Mobile

MobileBeat: OwnYourInfo puts your private data in a mobile lock box

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OwnYourInfo is one of 20 promising startups included in the MobileBeat 2010 Startup Competition and is in the running for one of two coveted Tesla Awards.

OwnYourInfo gives users a secure, neatly-ordered location to store and view their most important data through their mobile phones — basically turning your handset into a locked filing cabinet. Its goal: to eliminate the hardcopy and hard-drive files and sticky notes that clutter your physical and digital desktops.

The application can store everything from whole documents to bits and pieces of information. You can file that information under any of seven categories: personal, health, career, finance, travel, automotive and housing. The company is so confident in its security measures that it recommends scanning and storing things like passports, tax returns, and college transcripts.

“The application goes beyond data storage with a unique sharing model that allows users to set permissions on their sharing requests,” the company says. “For example, a user might send his resume to six people as read-only files, and prevent forwarding. Then, once opened, he’d receive notice saying that his document was opened by john@email.com at 1 p.m. at such-and-such a location.”

Users can edit these permissions options at any time, or push updated files to other users they have already shared information with. For example, if you changed addresses, all you would have to do is update the data once within the OwnYourInfo application, and it would automatically be changed for everyone who had received that info via the app.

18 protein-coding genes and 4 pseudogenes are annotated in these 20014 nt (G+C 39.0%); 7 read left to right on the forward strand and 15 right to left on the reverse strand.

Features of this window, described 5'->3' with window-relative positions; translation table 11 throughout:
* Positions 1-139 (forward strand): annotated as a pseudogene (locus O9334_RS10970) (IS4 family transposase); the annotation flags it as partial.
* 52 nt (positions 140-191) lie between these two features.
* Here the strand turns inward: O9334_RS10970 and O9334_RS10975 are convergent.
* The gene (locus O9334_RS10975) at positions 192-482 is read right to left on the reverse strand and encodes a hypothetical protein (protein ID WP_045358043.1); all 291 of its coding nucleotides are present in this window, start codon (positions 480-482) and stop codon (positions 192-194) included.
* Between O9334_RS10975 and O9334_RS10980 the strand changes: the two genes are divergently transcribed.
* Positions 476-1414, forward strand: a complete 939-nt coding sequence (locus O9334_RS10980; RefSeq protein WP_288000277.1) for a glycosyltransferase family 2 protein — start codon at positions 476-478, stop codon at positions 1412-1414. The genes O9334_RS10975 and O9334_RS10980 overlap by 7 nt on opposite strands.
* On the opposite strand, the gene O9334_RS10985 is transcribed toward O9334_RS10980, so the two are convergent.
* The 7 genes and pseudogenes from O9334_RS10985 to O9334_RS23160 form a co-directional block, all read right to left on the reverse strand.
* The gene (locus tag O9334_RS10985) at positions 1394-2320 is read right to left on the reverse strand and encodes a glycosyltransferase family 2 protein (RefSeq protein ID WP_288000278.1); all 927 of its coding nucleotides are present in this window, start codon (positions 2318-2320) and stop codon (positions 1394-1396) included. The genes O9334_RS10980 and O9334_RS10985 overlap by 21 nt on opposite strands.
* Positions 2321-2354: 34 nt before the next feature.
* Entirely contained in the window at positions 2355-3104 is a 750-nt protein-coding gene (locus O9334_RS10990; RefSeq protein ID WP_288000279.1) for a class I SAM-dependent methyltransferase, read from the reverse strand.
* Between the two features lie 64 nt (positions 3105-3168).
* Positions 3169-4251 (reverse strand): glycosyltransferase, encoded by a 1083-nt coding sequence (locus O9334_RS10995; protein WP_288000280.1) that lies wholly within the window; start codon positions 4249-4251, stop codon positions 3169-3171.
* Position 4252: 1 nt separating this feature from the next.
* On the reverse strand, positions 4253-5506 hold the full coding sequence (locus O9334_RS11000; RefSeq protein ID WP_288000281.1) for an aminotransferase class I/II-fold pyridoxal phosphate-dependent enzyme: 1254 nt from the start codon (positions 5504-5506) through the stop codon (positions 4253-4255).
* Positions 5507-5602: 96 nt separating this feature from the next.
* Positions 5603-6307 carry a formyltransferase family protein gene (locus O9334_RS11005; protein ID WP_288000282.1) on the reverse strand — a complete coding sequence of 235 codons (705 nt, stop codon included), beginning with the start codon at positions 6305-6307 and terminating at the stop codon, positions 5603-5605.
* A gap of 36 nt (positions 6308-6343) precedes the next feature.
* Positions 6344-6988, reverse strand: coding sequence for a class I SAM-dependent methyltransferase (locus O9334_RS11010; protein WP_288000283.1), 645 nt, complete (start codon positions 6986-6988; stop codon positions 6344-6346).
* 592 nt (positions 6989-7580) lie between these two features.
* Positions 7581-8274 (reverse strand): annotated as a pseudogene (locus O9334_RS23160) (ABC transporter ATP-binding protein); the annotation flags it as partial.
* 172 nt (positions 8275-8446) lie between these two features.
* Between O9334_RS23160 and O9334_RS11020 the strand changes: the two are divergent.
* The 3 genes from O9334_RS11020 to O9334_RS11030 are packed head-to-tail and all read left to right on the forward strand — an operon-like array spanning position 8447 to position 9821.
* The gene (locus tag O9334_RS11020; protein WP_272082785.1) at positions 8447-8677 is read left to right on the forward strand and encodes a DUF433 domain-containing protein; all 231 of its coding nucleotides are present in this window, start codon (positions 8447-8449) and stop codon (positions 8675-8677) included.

The application is launching this month, and the company plans to have it be accessible from any device that has access to the internet without any downloads or plugins required. The service will be free for the first 30 days and then cost $5 a month for 1 gigabyte of storage.

The company may be able to take advantage of the attention being paid to privacy issues, given so many concerns around what more invasive players like Google and Facebook are doing.

“I think the concern over Facebook and Google has created a lot of buzz about privacy, so yes, there is more demand today than there would have been last year,” says OwnYourInfo President and Founder Mark Black. “The amount of data being collected is both amazingly useful and very frightening, and regulation will have to become increasingly strong to keep data mining practices safe.”

OwnYourInfo identifies Watchdox and Orggit as competitors, but the former lacks the same storage capabilities, and the latter hasn’t nailed the sharing model yet.

“Right now we are making sure everything works on the web app and planning a rapid development of a corresponding mobile app,” Black says. “We are also working with TRUSTe to get their EU Safe Harbor certification so we can legally operate in the European Union, and trying to grow our beta test group.”

OwnYourInfo says it will use the feedback gleaned from its beta to simplify its interface and build on functionality that could make the app more useful for families and small groups.